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Primary hyperparathyroidism is a condition which leads to calcium being leached from the bones and deposited throughout all the tissues in the body. It leads to loss of calcium in the bones (osteoporosis) as well as the effects of  increased calcium levels throughout  the rest of the body This affects the brain (fatigue, sleep disturbance, memory loss, loss of executive functioning), muscles (weakness and fibromyalgia), joints (pain and arthralgia) kidneys (renal stones), heart and blood vessels (hypertension and increased risk of heart attack) as well as the tissue fluids (increased thirst and urination). In 90% of cases, it is due to a small benign tumour about the size of a coffee bean in the neck adjacent the thyroid gland (a parathyroid adenoma). If this can be located with special scans, then it can be removed using minimally invasive parathyroidectomy.



Minimally invasive surgery is defined as a procedure using both a minimal incision and minimal tissue dissection, leading to a small scar, less pain, shorter hospital stay,  and reduced complications.  It does not refer specifically to the use of the endoscopic (endoscopic parathyroidectomy)  nor the use of the robot (robotic parathyroidectomy).  The preferred technique for minimally invasive parathyroidectomy nowadays in most major endocrine surgery centres worldwide is the “mini-incision” cervical approach using a small (2-3 cm) incision in a skin crease on the side of the neck, or a central skin crease high in the middle of the neck depending on where the adenoma is located. Using special thermal sealing instruments, the adenoma can then be removed directly through the mini-incision with minimal dissection. Endoscopic parathyroidectomy, popularized in Europe, places the incision in the notch above the breastbone or on the chest wall and requires significantly more dissection without any major advantage. Robotic parathyroidectomy, popularized in Korea,  requires a large incision in the armpit with major dissection, increased pain and  higher risk of complications – it is not minimally invasive surgery, rather major surgery just to avoid a visible incision in the neck.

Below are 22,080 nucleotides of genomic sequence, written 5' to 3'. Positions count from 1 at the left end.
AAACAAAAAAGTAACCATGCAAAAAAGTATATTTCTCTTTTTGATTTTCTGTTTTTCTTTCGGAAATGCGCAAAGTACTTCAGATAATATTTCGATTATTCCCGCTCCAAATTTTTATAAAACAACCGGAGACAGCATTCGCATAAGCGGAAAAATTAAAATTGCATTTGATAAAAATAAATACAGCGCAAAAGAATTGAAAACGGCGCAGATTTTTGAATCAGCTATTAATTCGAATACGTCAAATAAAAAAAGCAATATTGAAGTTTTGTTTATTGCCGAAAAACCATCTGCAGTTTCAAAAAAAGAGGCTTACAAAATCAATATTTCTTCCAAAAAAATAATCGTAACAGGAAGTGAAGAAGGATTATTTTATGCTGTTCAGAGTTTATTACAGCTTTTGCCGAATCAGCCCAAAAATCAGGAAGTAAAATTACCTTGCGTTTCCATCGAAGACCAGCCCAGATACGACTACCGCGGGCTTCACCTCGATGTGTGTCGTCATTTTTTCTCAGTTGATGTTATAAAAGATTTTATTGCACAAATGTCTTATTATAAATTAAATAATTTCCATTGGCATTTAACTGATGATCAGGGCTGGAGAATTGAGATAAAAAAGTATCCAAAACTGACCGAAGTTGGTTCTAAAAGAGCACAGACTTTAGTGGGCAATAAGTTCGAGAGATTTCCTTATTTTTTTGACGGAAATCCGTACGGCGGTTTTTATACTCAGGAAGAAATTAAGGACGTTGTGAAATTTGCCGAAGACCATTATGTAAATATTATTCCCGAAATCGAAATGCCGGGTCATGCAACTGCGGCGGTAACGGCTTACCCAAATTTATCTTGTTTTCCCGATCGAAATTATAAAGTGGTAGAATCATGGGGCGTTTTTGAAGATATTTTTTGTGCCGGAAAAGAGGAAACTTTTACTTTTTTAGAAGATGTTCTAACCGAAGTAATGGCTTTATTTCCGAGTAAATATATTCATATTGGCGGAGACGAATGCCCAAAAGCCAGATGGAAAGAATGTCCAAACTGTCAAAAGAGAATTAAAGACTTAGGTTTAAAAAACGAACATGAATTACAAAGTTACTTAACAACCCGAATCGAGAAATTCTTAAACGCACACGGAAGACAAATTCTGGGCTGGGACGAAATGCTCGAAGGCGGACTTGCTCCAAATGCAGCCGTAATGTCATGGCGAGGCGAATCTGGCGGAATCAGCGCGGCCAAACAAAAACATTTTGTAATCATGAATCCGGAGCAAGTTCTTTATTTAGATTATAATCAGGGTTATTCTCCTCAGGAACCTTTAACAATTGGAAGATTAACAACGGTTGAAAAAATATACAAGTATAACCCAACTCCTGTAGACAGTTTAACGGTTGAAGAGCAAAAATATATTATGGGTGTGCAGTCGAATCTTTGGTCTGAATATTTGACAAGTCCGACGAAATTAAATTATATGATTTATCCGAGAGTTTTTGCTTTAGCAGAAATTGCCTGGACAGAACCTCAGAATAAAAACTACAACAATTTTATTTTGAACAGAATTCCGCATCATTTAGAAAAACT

Most patients with hyperparathyroidism are suitable for minimally invasive parathyroidectomy. All that is required is that an adenoma can be located with a special scan such as 4DCT parathyroid scan.  Minimally invasive parathyroidectomy DOES NOT require:

  • endoscopic surgery - just a different surgical technique popular in Europe

  • robotic surgery - major invasive surgery just to avoid a neck scar

  • radioguided surgery –a marketing gimmick used in some US centres which is simply not effective

  • local anaesthetic surgery –  a modern “twilight” general anaesthetic is  as safe,  allows a smaller incision and is much pleasant  than local

  • intra-operative PTH -  a technique popular in the US to test that the adenoma has been removed but not used in Australia as it doesn’t work when you really need it



Mini-incision minimally invasive parathyroidectomy was first described by Professor Delbridge in 1998, and is now the standard technique around Australia.  Recently the results of nearly 5,000 cses were published with a 98% long-term cure rate and complication rate less than 1%.  If an adenoma cannot be located and surgery is still advised, then the approach is to examine all four parathyroid glands through a small central mini-incision. The size of the scar is not much different to  a minimally invasive parathyroidectomy, just that dissection on both sides of the neck is required.

Professor Delbridge parathyroid surgeon Sydney minimally invasive parathyroidectomy
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